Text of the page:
Like most of the solar industry, JA Solar (JASO) posted sizeable losses in 2011. With average selling prices ("ASP") tanking by as much as 70% throughout last year. U.S. GAAP losses were practically unavoidable as higher carrying cost inventory needed to be worked down. Despite a 2011 annual net loss of $89.7m, JA Solar made substantial progress in evolving its operational structure, which should enable it to not only survive but thrive after the industry's latest consolidation period draws to a close.
Similar to other large U.S.-listed Chinese solar companies such as Yingli Green Energy (YGE), Suntech Power (STP), and LDK Solar (LDK), JA Solar's 2011 fourth quarter was messy at the headline level. Although JASO's end of year impairment charge on long-lived assets were considerably less than some peers, its $48.2m write down of less than two year old wafer capacity contributed to most of its U.S. GAAP $68.3m Q4 net loss.
The company also took a small $3m accounts receivable provision which once again was much smaller in magnitude than charges taken by direct peers. Although a $29.8m one time non-cash negative goodwill gain on its recent Solar Silicon Valley purchase helped narrow the company's Q4 loss, JA Solar did an excellent job managing its operations on factors it could control throughout 2011.
Operationally, JA Solar posted a negative surprise in the fourth quarter of 2011. JASO's Q4 gross margin of 0.5% was much lower than my estimate of 8.2% due to both lower than expected product ASPs as well as higher than expected production costs. While solar cell ASPs were close to my $0.58/watt estimate, solar module ASPs of slightly below $0.97/watt were below my $1.00/watt estimate. With quarterly module revenues surpassing cell revenues for the first time in the company's history, the impact of lower than expected module ASPs only magnified the negative gross margin surprise.
However, the bigger surprise on JASO's fourth quarter gross margin came on the cost side. Most likely, JA Solar generated slightly negative gross margin on its solar cell business due to higher procurement costs on silicon wafers. Despite extremely dysfunctional silicon wafer market pricing, JASO was unable to take advantage of low spot market prices due to a high reliance on contracted wafer sourcing. While JASO's management has indicated silicon wafer procurement costs have come down, it is doing so at a much slower rate than peers with higher exposure to the spot market. JA Solar's Q4 earnings conference call indication of first quarter 2012 wafer costs declining by another 20-25% only highlight how slow the company's blending down of inventory towards real time procurement levels has been.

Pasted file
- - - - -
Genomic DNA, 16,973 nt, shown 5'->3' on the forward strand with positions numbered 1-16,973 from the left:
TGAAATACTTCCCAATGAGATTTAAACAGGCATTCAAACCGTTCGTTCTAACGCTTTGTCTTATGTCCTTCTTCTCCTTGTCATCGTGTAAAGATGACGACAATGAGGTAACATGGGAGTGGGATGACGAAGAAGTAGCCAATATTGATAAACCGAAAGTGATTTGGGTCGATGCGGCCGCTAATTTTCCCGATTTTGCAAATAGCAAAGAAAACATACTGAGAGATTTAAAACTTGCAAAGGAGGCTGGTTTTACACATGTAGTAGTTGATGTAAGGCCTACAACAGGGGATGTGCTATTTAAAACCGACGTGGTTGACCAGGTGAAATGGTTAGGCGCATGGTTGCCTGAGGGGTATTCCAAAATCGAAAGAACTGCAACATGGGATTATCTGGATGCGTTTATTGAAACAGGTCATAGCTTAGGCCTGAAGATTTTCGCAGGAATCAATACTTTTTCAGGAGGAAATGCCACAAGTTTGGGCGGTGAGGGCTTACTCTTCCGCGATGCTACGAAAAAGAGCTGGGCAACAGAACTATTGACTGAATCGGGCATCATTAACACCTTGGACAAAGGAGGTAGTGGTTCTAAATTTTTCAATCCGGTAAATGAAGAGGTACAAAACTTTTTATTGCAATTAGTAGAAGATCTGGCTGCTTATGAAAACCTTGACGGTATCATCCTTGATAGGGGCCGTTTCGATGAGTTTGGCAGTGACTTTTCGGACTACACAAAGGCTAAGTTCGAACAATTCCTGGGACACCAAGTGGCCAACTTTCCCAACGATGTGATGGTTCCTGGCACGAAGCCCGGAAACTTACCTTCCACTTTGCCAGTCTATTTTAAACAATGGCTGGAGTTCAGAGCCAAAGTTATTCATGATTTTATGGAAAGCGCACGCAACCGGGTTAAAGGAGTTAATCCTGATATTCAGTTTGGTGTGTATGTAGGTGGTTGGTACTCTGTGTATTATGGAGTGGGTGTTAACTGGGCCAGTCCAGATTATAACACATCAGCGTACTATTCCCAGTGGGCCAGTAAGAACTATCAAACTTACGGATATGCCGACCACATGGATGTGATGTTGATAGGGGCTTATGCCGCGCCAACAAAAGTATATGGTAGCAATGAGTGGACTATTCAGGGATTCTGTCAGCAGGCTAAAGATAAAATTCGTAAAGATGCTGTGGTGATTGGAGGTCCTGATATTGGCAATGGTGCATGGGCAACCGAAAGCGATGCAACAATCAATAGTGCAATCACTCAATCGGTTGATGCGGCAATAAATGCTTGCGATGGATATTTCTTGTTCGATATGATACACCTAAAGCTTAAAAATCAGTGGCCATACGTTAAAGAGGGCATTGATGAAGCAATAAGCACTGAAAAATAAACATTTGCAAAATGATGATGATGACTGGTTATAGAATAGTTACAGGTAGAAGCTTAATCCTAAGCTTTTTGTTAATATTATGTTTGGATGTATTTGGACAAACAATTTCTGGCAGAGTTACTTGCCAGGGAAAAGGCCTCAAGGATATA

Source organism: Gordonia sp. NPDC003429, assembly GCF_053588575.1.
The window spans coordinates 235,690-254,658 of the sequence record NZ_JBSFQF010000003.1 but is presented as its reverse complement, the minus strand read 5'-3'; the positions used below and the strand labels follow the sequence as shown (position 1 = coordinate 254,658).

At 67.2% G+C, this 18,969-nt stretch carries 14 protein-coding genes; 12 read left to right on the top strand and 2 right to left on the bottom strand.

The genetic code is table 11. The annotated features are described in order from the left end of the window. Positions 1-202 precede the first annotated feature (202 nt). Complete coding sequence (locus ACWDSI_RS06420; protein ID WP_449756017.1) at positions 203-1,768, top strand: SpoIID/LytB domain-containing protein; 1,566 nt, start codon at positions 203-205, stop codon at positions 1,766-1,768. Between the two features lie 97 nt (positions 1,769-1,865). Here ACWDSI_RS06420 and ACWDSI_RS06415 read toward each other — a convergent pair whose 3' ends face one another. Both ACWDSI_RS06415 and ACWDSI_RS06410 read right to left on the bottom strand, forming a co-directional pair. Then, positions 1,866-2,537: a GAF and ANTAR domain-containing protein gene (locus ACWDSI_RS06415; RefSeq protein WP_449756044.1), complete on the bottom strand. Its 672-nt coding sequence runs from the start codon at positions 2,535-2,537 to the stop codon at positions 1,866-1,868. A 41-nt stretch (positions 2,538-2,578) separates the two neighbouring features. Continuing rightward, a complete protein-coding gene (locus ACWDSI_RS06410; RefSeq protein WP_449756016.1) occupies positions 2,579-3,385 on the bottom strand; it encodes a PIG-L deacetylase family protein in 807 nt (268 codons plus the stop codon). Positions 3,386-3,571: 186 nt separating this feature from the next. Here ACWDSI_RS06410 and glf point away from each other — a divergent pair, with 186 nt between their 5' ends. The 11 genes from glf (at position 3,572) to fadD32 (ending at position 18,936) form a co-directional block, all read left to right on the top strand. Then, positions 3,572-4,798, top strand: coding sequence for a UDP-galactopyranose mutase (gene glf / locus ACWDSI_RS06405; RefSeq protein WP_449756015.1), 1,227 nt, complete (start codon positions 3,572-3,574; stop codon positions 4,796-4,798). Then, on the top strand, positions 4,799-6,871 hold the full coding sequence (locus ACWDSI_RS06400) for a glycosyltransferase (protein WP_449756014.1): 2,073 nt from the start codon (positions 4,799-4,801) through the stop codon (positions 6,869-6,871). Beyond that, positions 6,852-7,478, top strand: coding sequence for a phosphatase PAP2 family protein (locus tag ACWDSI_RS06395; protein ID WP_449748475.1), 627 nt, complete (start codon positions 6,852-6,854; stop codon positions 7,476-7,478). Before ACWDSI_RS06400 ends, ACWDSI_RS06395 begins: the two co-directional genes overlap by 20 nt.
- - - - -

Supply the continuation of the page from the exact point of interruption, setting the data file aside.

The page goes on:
Yet despite these negative surprises which led to a higher than expected Q4 2011 net loss, JA Solar made tremendous progress strengthening its position within the solar industry. As noted in JASO's Q3 2011 earnings review, the company has been rapidly expanding its downstream module capacity. Fourth quarter module shipments expanded to approximately 179MW from approximately 120MW in the prior quarter and represented 45% of overall unit shipments. For 2012, the company expects module shipments to expand to over 50% of its overall shipments and plans to increase its module capacity to 2GW, representing a much higher level of integration than prior years.
Although JA Solar has continually labeled itself as a leading cell manufacturer with downstream module business solely due to customer requests, its aggressive module expansion perhaps marks an admission that higher degrees of integration are required as ASP declines compress per watt gross margin. As seen throughout the industry, single verticals could no longer maintain corporate profitability in the past year. In many cases, single vertical suppliers could not even maintain positive gross margin.
Although JASO's 2011 gross margin was largely affected by high carrying cost inventory as well as inventory provisions, its recently released annual report showed its solar cell business had -0.3% annual gross margin relatively inline with my previous estimates on this single vertical segment. In contrast, JA Solar posted annual gross margin of 7.6% on its module business, which represented the bulk of its annual gross profits.
In addition to more profitable module segment expansion, JA Solar has also been entering the balance of system ("BOS") segment. Started only since the third quarter of 2011, the company recorded $23.3m in EPC ("engineering, procurement, construction") revenues last year of which the bulk was most likely recorded in the fourth quarter. More importantly, this segment generated gross margin of 26%. While margins will likely decrease, its EPC business could increase considerably due to its regional exposure in China as the Chinese solar market matures.